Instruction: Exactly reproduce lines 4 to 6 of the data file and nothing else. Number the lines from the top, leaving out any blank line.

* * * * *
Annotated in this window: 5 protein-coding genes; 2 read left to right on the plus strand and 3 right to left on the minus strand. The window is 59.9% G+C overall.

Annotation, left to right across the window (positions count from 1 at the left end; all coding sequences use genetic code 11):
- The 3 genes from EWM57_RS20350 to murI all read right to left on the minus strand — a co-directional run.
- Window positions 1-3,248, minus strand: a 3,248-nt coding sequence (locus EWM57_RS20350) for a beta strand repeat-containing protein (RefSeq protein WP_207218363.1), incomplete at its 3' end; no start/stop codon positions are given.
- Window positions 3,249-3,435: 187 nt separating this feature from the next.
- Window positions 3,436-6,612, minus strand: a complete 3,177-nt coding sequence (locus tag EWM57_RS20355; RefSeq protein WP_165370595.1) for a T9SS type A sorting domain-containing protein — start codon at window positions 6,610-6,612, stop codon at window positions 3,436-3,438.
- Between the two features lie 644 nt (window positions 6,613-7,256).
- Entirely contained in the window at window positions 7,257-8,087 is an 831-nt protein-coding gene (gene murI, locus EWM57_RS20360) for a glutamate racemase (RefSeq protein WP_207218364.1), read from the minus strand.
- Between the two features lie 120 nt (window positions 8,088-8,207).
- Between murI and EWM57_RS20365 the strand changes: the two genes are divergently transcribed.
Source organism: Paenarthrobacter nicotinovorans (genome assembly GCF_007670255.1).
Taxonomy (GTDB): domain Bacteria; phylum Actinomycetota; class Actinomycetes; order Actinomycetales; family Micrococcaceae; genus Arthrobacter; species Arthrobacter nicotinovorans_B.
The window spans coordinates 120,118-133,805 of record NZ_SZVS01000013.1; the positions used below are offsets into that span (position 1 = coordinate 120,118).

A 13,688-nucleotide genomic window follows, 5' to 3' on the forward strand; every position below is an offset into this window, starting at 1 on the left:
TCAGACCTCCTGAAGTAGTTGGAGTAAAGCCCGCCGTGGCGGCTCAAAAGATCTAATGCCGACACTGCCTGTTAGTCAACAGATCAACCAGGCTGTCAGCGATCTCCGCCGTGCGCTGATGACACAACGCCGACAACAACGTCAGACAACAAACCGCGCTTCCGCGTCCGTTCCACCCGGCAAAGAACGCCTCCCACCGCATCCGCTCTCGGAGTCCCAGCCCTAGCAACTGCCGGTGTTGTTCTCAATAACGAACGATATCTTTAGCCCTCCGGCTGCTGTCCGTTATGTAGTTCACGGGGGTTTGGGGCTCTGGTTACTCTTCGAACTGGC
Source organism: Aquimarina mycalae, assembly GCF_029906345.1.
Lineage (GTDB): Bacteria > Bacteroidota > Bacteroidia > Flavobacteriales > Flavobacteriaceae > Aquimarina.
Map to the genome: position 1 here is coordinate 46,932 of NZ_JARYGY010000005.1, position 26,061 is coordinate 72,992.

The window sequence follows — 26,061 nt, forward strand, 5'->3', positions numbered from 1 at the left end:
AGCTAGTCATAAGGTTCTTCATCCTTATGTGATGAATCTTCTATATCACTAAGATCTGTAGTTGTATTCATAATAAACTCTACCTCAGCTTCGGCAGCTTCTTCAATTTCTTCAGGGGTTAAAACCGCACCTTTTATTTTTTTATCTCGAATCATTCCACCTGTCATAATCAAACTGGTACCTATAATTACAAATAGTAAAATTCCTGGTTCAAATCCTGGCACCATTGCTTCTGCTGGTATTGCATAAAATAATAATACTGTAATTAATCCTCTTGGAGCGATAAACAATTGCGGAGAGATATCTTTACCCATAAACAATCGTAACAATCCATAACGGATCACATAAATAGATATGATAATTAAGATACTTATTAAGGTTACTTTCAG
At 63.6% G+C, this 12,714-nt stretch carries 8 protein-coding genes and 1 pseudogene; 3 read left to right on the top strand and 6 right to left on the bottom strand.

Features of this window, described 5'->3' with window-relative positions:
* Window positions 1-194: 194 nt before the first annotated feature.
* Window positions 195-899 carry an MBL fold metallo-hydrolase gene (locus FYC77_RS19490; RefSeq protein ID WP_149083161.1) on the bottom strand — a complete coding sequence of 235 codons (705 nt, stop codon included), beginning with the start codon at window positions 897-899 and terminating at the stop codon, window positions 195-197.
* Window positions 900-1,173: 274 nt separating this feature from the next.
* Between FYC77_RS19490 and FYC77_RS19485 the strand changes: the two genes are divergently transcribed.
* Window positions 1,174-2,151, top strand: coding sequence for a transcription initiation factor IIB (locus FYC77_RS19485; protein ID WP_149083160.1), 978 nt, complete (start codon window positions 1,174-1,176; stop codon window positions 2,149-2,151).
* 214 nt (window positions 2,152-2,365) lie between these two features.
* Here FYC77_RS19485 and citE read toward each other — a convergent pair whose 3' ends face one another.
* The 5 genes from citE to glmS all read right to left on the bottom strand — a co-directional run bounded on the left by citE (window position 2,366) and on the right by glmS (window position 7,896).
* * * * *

- Window positions 1-3,248, minus strand: a 3,248-nt coding sequence (locus EWM57_RS20350) for a beta strand repeat-containing protein (RefSeq protein WP_207218363.1), incomplete at its 3' end; no start/stop codon positions are given.
- Window positions 3,249-3,435: 187 nt separating this feature from the next.
- Window positions 3,436-6,612, minus strand: a complete 3,177-nt coding sequence (locus tag EWM57_RS20355; RefSeq protein WP_165370595.1) for a T9SS type A sorting domain-containing protein — start codon at window positions 6,610-6,612, stop codon at window positions 3,436-3,438.